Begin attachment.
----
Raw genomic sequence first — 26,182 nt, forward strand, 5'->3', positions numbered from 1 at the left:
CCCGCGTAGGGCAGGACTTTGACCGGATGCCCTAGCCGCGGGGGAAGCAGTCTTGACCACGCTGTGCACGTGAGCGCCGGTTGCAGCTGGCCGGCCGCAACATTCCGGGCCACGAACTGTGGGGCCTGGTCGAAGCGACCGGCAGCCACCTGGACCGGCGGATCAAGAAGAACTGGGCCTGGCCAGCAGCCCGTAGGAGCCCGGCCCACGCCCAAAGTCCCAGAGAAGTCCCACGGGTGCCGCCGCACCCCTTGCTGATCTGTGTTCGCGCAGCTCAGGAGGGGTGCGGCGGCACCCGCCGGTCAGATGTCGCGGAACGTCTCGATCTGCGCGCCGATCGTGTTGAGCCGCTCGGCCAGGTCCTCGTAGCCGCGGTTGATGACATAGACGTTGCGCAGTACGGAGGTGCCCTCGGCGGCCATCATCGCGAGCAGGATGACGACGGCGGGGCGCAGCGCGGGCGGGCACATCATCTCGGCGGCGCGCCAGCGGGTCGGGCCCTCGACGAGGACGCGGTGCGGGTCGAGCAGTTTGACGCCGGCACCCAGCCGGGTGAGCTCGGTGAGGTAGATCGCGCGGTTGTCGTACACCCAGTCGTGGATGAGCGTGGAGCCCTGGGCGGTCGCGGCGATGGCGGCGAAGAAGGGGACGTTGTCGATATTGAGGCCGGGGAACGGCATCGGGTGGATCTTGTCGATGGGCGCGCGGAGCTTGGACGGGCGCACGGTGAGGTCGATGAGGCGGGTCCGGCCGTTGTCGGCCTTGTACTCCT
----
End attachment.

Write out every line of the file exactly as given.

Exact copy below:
Raw genomic sequence first — 26,182 nt, forward strand, 5'->3', positions numbered from 1 at the left:
CCCGCGTAGGGCAGGACTTTGACCGGATGCCCTAGCCGCGGGGGAAGCAGTCTTGACCACGCTGTGCACGTGAGCGCCGGTTGCAGCTGGCCGGCCGCAACATTCCGGGCCACGAACTGTGGGGCCTGGTCGAAGCGACCGGCAGCCACCTGGACCGGCGGATCAAGAAGAACTGGGCCTGGCCAGCAGCCCGTAGGAGCCCGGCCCACGCCCAAAGTCCCAGAGAAGTCCCACGGGTGCCGCCGCACCCCTTGCTGATCTGTGTTCGCGCAGCTCAGGAGGGGTGCGGCGGCACCCGCCGGTCAGATGTCGCGGAACGTCTCGATCTGCGCGCCGATCGTGTTGAGCCGCTCGGCCAGGTCCTCGTAGCCGCGGTTGATGACATAGACGTTGCGCAGTACGGAGGTGCCCTCGGCGGCCATCATCGCGAGCAGGATGACGACGGCGGGGCGCAGCGCGGGCGGGCACATCATCTCGGCGGCGCGCCAGCGGGTCGGGCCCTCGACGAGGACGCGGTGCGGGTCGAGCAGTTTGACGCCGGCACCCAGCCGGGTGAGCTCGGTGAGGTAGATCGCGCGGTTGTCGTACACCCAGTCGTGGATGAGCGTGGAGCCCTGGGCGGTCGCGGCGATGGCGGCGAAGAAGGGGACGTTGTCGATATTGAGGCCGGGGAACGGCATCGGGTGGATCTTGTCGATGGGCGCGCGGAGCTTGGACGGGCGCACGGTGAGGTCGATGAGGCGGGTCCGGCCGTTGTCGGCCTTGTACTCCT